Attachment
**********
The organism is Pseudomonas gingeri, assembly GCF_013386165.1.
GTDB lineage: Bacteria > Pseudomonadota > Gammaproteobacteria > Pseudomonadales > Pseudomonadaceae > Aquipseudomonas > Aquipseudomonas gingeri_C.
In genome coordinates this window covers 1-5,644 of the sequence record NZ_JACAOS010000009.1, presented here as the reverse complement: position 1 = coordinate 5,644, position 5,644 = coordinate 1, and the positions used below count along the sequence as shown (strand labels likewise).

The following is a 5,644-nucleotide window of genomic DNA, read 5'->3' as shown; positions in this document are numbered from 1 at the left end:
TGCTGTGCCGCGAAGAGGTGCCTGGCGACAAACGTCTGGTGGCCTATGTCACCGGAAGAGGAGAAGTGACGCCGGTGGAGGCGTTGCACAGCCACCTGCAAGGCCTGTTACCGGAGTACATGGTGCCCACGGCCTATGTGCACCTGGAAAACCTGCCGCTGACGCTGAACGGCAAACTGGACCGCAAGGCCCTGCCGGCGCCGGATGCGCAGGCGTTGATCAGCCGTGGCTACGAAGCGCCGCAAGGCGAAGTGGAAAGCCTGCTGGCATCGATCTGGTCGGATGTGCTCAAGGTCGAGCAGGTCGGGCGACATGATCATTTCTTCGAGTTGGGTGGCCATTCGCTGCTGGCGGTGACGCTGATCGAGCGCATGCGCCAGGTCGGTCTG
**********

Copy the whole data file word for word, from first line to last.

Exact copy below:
The organism is Pseudomonas gingeri, assembly GCF_013386165.1.
GTDB lineage: Bacteria > Pseudomonadota > Gammaproteobacteria > Pseudomonadales > Pseudomonadaceae > Aquipseudomonas > Aquipseudomonas gingeri_C.
In genome coordinates this window covers 1-5,644 of the sequence record NZ_JACAOS010000009.1, presented here as the reverse complement: position 1 = coordinate 5,644, position 5,644 = coordinate 1, and the positions used below count along the sequence as shown (strand labels likewise).

The following is a 5,644-nucleotide window of genomic DNA, read 5'->3' as shown; positions in this document are numbered from 1 at the left end:
TGCTGTGCCGCGAAGAGGTGCCTGGCGACAAACGTCTGGTGGCCTATGTCACCGGAAGAGGAGAAGTGACGCCGGTGGAGGCGTTGCACAGCCACCTGCAAGGCCTGTTACCGGAGTACATGGTGCCCACGGCCTATGTGCACCTGGAAAACCTGCCGCTGACGCTGAACGGCAAACTGGACCGCAAGGCCCTGCCGGCGCCGGATGCGCAGGCGTTGATCAGCCGTGGCTACGAAGCGCCGCAAGGCGAAGTGGAAAGCCTGCTGGCATCGATCTGGTCGGATGTGCTCAAGGTCGAGCAGGTCGGGCGACATGATCATTTCTTCGAGTTGGGTGGCCATTCGCTGCTGGCGGTGACGCTGATCGAGCGCATGCGCCAGGTCGGTCTG